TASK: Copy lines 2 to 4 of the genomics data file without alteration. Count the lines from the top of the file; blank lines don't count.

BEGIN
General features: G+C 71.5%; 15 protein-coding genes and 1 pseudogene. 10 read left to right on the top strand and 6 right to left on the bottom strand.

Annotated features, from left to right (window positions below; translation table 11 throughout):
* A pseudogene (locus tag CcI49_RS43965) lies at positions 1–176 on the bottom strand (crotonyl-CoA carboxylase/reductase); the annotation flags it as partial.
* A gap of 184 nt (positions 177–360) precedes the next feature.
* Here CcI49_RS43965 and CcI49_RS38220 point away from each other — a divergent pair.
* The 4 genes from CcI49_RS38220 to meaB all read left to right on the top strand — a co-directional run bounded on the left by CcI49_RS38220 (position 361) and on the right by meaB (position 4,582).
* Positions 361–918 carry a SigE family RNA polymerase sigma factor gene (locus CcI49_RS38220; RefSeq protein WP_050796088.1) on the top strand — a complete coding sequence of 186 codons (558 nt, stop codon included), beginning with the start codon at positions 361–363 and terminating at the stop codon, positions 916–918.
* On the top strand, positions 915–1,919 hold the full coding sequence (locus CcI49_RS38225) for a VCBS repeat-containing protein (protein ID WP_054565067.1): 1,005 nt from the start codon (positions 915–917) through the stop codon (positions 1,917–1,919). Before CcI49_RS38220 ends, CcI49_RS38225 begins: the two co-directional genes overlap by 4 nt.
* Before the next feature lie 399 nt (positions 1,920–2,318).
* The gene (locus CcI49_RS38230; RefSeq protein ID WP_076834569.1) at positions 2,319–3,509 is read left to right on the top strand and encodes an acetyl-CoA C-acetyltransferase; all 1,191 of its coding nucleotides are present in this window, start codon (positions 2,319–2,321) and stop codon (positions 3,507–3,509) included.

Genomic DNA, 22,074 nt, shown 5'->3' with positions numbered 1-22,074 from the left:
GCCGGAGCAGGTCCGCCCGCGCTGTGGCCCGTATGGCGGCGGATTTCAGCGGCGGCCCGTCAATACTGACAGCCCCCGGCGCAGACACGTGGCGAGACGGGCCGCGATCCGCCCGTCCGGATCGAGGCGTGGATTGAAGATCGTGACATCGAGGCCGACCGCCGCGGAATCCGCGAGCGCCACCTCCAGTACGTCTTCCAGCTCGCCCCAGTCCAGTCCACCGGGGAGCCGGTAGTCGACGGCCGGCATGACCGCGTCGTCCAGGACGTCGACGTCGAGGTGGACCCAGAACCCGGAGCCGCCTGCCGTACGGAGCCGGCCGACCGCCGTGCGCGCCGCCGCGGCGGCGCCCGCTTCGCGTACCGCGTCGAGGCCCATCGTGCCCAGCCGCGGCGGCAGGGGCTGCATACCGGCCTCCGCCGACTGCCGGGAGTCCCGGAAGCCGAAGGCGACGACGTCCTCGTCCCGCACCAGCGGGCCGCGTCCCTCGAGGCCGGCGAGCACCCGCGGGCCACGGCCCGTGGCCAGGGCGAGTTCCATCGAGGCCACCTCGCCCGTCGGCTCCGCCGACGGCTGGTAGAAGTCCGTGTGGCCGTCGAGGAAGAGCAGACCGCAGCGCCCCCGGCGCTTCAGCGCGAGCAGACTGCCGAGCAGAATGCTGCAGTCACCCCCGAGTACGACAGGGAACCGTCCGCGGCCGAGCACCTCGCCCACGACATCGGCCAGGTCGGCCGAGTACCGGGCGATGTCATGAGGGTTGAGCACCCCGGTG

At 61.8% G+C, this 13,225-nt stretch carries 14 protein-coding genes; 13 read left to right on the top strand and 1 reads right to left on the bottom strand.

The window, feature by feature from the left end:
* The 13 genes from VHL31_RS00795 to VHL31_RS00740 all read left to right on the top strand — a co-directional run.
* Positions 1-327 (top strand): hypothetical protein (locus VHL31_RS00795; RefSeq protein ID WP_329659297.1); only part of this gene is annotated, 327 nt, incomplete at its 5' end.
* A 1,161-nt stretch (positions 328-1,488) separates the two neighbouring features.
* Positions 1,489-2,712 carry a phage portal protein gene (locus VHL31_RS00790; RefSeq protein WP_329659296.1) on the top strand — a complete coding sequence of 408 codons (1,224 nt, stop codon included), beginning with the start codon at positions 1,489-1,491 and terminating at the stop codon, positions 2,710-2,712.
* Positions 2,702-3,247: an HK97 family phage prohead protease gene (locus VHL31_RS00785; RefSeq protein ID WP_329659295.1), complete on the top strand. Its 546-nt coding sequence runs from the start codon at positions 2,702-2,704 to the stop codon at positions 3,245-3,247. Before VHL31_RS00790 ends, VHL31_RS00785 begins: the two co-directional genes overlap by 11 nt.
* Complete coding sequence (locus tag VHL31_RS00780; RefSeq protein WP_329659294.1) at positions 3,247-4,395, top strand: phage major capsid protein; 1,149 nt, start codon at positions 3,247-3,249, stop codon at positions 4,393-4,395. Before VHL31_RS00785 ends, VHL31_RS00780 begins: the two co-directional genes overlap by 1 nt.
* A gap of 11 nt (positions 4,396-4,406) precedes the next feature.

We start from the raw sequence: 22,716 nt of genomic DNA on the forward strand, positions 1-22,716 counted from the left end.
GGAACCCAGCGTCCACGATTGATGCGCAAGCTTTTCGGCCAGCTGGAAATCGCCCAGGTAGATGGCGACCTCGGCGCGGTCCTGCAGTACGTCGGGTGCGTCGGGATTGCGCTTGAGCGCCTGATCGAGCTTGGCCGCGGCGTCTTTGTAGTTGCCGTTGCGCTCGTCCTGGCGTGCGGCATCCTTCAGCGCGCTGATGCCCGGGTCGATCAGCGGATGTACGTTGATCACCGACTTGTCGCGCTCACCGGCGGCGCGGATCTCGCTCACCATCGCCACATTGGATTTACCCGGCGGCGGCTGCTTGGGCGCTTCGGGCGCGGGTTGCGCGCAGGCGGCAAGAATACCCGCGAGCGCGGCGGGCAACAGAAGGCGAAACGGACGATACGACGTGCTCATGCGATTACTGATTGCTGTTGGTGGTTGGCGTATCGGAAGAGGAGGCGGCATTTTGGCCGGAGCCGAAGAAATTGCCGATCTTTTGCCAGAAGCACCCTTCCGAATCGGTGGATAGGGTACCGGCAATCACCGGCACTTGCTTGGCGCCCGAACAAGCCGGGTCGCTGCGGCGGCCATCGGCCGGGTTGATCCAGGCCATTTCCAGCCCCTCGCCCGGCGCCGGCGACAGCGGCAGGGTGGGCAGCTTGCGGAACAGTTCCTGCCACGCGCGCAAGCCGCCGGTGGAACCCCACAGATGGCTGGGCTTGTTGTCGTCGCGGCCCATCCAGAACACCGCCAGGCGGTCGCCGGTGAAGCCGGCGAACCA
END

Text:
Annotated features, from left to right (window positions below; translation table 11 throughout):
* A pseudogene (locus tag CcI49_RS43965) lies at positions 1–176 on the bottom strand (crotonyl-CoA carboxylase/reductase); the annotation flags it as partial.
* A gap of 184 nt (positions 177–360) precedes the next feature.